707-769 Defenses to extortion. (1) It is a defense to a prosecution for extortion as defined by paragraph (1) of section 707-764 that the defendant:

(a) Was unaware that the property or service was that of another; or

(b) Believed that the defendant was entitled to the property or services under a claim of right or that the defendant was authorized, by the owner or by law, to obtain or exert control as the defendant did.

(2) If the owner of the property is the defendant's spouse or reciprocal beneficiary, it is a defense to a prosecution for extortion under paragraph (1) of section 707-764 that:

(a) The property which is obtained or over which unauthorized control is exerted constitutes household belongings; and

(b) The defendant and the defendant's spouse or reciprocal beneficiary were living together at the time of the conduct.

(3) "Household belongings" means furniture, personal effects, vehicles, or money or its equivalent in amounts customarily used for household purposes, and other property usually found in and about the common dwelling and accessible to its occupants.

(4) It is an affirmative defense to a prosecution for extortion as defined in paragraphs (1) and (2) of section 707-764 and as further defined by subparagraphs (e), (f), (g), and (i), that the defendant believed the threatened accusation, penal charge, or exposure to be true, or the proposed action of a public servant was justified, and that the defendant's sole intention was to compel or induce the victim to give property or services to the defendant due the defendant as restitution or indemnification for harm done, or as compensation for property obtained or lawful services performed, or to induce the victim to take reasonable action to prevent or to remedy the wrong which was the subject of the threatened accusation, charge, exposure, or action of a public servant in circumstances to which the threat relates.

(5) In a prosecution for extortion as defined in paragraph (1) of section 707-764, it is not a defense that the defendant has an interest in the property if the owner has an interest in the property to which the defendant is not entitled. [L 1979, c 106, pt of 1; gen ch 1993; am L 1997, c 383, 68; am L 2015, c 35, 25]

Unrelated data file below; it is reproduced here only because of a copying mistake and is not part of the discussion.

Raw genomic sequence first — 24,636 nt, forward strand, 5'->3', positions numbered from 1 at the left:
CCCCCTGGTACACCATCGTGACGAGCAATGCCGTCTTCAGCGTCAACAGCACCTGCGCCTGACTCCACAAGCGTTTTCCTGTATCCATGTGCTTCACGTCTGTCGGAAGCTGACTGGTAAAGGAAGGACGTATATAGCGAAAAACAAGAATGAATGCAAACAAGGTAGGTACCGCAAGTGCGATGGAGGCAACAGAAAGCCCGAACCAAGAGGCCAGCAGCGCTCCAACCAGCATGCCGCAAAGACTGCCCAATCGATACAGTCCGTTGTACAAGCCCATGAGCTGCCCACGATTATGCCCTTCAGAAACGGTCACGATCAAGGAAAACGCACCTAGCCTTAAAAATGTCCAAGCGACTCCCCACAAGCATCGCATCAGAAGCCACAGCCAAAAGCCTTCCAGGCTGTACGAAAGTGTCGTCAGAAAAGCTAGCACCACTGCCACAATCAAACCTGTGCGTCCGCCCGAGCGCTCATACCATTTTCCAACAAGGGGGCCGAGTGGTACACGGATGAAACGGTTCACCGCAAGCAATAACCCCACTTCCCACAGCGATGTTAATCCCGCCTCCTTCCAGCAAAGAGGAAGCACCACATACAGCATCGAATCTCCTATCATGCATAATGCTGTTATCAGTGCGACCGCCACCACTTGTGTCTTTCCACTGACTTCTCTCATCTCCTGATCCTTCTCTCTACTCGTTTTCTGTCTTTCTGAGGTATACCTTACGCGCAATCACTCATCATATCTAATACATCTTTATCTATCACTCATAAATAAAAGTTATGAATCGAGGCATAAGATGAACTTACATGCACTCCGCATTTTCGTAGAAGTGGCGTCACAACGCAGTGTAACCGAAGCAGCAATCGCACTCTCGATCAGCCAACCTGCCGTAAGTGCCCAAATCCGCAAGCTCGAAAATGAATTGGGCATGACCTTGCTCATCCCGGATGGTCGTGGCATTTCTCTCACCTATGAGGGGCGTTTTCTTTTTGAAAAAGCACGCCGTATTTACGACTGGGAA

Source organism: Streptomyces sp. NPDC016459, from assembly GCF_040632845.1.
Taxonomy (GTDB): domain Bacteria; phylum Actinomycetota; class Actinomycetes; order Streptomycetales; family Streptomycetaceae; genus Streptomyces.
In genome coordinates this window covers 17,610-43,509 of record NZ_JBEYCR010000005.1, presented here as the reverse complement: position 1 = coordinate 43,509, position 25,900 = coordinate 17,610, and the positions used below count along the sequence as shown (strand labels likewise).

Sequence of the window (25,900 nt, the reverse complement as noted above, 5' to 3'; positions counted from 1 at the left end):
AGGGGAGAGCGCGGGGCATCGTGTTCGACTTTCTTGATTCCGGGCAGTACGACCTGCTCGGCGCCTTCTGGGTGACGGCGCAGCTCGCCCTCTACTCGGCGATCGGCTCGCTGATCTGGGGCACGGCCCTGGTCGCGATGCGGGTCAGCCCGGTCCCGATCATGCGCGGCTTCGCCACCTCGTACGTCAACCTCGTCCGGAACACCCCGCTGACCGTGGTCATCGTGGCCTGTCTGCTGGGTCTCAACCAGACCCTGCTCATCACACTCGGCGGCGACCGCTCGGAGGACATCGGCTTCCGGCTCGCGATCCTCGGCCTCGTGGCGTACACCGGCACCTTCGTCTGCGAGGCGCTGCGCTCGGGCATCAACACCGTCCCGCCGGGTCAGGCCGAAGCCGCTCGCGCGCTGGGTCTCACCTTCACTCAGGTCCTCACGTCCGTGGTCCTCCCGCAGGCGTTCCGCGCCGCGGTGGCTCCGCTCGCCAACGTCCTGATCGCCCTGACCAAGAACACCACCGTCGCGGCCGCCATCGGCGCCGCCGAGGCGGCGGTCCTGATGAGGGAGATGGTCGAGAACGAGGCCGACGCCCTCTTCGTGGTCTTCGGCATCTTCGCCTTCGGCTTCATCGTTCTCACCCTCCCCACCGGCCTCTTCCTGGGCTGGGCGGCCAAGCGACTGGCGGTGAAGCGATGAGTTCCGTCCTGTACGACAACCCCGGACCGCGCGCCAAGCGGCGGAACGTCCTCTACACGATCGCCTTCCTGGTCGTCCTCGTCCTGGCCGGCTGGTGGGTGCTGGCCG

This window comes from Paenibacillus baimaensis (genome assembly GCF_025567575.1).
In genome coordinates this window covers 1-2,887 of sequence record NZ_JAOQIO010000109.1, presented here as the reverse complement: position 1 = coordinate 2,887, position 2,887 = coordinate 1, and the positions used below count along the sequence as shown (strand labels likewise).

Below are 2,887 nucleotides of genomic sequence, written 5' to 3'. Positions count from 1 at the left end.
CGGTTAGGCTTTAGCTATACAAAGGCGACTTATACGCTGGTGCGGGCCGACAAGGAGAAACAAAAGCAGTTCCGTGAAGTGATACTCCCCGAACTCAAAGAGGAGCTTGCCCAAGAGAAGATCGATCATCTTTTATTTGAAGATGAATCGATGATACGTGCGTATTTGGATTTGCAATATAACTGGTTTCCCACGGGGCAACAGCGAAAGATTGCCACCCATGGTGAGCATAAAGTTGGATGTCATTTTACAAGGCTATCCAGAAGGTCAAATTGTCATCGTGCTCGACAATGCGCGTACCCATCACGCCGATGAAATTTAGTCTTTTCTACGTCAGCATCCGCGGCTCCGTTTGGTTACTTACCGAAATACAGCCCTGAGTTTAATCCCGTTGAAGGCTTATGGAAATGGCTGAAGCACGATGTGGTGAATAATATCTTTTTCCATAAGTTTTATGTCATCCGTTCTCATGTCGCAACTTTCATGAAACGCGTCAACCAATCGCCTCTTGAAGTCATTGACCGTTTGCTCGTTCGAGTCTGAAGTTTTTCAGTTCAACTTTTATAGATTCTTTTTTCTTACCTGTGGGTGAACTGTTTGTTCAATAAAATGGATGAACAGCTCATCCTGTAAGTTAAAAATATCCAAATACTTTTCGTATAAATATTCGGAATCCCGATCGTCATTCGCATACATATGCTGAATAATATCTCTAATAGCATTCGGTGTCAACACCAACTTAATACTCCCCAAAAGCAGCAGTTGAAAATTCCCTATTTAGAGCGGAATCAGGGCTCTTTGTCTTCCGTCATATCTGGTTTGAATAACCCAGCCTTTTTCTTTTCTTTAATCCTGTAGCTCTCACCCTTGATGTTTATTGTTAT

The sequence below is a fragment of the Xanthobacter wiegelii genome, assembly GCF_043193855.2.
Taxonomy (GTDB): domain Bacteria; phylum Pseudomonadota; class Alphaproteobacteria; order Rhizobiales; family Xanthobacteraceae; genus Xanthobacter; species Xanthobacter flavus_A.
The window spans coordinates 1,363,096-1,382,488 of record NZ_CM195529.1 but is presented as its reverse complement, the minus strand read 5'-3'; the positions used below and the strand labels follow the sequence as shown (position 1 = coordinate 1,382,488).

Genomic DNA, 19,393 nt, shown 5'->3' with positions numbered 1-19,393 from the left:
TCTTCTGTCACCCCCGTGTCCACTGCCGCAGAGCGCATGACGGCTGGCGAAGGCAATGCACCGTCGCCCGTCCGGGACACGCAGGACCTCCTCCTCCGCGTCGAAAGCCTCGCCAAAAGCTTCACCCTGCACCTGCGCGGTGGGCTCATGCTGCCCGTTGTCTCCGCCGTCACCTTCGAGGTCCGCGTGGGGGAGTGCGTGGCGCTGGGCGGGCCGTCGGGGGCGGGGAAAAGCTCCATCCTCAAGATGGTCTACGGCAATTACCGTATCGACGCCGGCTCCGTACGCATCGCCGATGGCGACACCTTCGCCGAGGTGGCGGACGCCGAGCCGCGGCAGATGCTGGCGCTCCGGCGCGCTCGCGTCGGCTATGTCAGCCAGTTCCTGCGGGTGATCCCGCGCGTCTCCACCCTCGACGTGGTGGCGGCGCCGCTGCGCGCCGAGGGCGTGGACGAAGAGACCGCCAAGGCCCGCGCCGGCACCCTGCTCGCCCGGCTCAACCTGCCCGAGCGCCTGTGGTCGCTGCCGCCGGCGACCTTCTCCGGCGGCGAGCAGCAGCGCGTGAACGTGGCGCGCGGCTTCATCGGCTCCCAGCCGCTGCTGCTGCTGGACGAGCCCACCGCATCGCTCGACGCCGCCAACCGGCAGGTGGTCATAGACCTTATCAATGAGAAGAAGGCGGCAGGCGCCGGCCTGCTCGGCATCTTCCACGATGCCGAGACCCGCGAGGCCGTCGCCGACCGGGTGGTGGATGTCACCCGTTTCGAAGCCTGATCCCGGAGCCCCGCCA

Case Notes

 

Defendant's attempt to obtain plaintiff's property was made under claim of [sic] right. 855 F. Supp. 1156 (1994).

 

COMMENTARY ON 707-764 TO 707-769

 

Act 106, Session Laws 1979, established these sections as part of a consolidation of laws pertaining to extortion wherein the legislature sought to make those laws simpler and more comprehensive. The legislature rejected a provision making acts which caused the victim "great mental anguish" extortion in the first degree on the grounds that such a standard is too subjective, and would differ from one individual to the next. Conference Committee Report No. 43.

Act 28, Session Laws 1993, amended 707-766 by stating the elements of the offense of extortion in the second degree in the disjunctive, consistent with the intent of the 1979 legislature in enacting that section, and by making the language of that section gender neutral. House Standing Committee Report No. 190, Senate Standing Committee Report No. 1121.

Act 383, Session Laws 1997, amended 707-769 to provide a defense to prosecution for extortion to reciprocal beneficiaries. In establishing the status of reciprocal beneficiaries, the Act provides certain rights and benefits, and represents a commitment to provide substantially similar government rights to those couples who are barred by law from marriage. Conference Committee Report No. 2.

Act 33, Session Laws 2001, strengthened the State's computer crime laws by, among other things, amending 707-764 to clarify the offense of extortion to include threatening by word or conduct to cause damage to a computer, computer system, or computer network. The legislature found that society was adopting at a rapid pace, computer technology to conduct activities of daily living. Computer technology was being utilized not only for purposes of business and recreation, but also for criminal activity. Thus, computer-related criminal activity was on the rise as society's dependence on computers increased. Senate Standing Committee Report No. 1508.

Act 147, Session Laws 2008, amended 707-764 by adding a reference to unlawfully obtaining "labor" [in paragraph (1)], and by adding as an element of the offense of extortion, to destroy, conceal, remove, confiscate, or possess a passport or other government identification or immigration document of another person. The legislature strengthened the laws on prostitution and related offenses to deter and punish sexual exploitation of minors, including obscenity-related activities. Conference Committee Report No. 38-08.

Act 147, Session Laws 2008, amended 707-765(1), 707-666(1), and 707-767(1) by adding a reference to "labor" as an element of the offenses of extortion in the first, second, and third degrees. Conference Committee Report No. 38-08.

Act 35, Session Laws 2015, amended 707-769(1) by changing the phrase "claim or right" to "claim of right."

 

 

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